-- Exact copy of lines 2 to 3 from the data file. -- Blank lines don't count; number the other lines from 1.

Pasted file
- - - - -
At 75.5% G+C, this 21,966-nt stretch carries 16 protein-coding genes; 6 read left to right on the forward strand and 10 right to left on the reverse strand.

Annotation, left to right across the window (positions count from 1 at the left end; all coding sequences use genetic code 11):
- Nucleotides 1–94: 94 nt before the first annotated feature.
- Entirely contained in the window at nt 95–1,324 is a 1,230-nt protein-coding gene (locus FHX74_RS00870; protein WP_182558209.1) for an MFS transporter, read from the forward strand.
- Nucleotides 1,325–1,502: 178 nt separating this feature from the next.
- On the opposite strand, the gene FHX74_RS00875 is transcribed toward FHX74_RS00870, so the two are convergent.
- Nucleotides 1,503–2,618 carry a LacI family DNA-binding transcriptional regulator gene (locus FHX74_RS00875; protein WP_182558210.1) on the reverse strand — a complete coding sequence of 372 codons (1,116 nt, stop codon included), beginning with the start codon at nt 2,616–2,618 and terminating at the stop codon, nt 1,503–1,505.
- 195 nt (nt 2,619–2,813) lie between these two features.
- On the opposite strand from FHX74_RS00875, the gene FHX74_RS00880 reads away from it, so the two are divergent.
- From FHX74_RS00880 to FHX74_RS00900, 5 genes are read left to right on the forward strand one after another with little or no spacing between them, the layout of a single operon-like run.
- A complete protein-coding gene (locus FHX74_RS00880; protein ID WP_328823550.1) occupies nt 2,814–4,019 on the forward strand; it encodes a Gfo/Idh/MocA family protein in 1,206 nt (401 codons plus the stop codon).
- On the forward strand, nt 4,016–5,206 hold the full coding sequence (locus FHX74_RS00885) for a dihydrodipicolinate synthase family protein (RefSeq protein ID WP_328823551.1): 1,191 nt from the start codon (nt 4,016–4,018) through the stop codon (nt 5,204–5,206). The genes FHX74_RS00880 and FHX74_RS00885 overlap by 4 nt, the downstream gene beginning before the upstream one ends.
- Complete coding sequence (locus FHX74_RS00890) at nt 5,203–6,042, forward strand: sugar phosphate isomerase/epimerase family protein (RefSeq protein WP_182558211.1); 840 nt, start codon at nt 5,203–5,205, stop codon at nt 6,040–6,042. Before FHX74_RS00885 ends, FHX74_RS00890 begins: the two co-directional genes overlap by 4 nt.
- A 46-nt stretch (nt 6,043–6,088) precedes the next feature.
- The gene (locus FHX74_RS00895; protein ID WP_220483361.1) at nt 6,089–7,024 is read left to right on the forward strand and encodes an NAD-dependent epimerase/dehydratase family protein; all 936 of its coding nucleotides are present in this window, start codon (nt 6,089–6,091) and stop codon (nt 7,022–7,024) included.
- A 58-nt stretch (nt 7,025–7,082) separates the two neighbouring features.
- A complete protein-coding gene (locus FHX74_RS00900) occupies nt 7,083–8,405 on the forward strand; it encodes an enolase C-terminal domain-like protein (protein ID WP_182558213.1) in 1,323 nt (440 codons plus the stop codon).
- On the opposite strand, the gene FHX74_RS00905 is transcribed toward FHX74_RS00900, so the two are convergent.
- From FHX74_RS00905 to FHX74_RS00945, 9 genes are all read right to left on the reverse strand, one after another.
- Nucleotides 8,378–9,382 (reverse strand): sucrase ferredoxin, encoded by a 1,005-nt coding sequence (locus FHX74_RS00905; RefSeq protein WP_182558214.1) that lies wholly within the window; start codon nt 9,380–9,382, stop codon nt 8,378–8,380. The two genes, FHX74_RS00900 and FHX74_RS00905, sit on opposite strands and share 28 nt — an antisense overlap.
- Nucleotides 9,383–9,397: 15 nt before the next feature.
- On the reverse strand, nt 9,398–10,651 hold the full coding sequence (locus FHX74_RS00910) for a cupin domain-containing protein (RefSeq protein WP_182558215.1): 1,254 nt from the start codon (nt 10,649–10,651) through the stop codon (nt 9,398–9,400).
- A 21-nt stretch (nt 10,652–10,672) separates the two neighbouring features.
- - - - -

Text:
Annotation, left to right across the window (positions count from 1 at the left end; all coding sequences use genetic code 11):
- Nucleotides 1–94: 94 nt before the first annotated feature.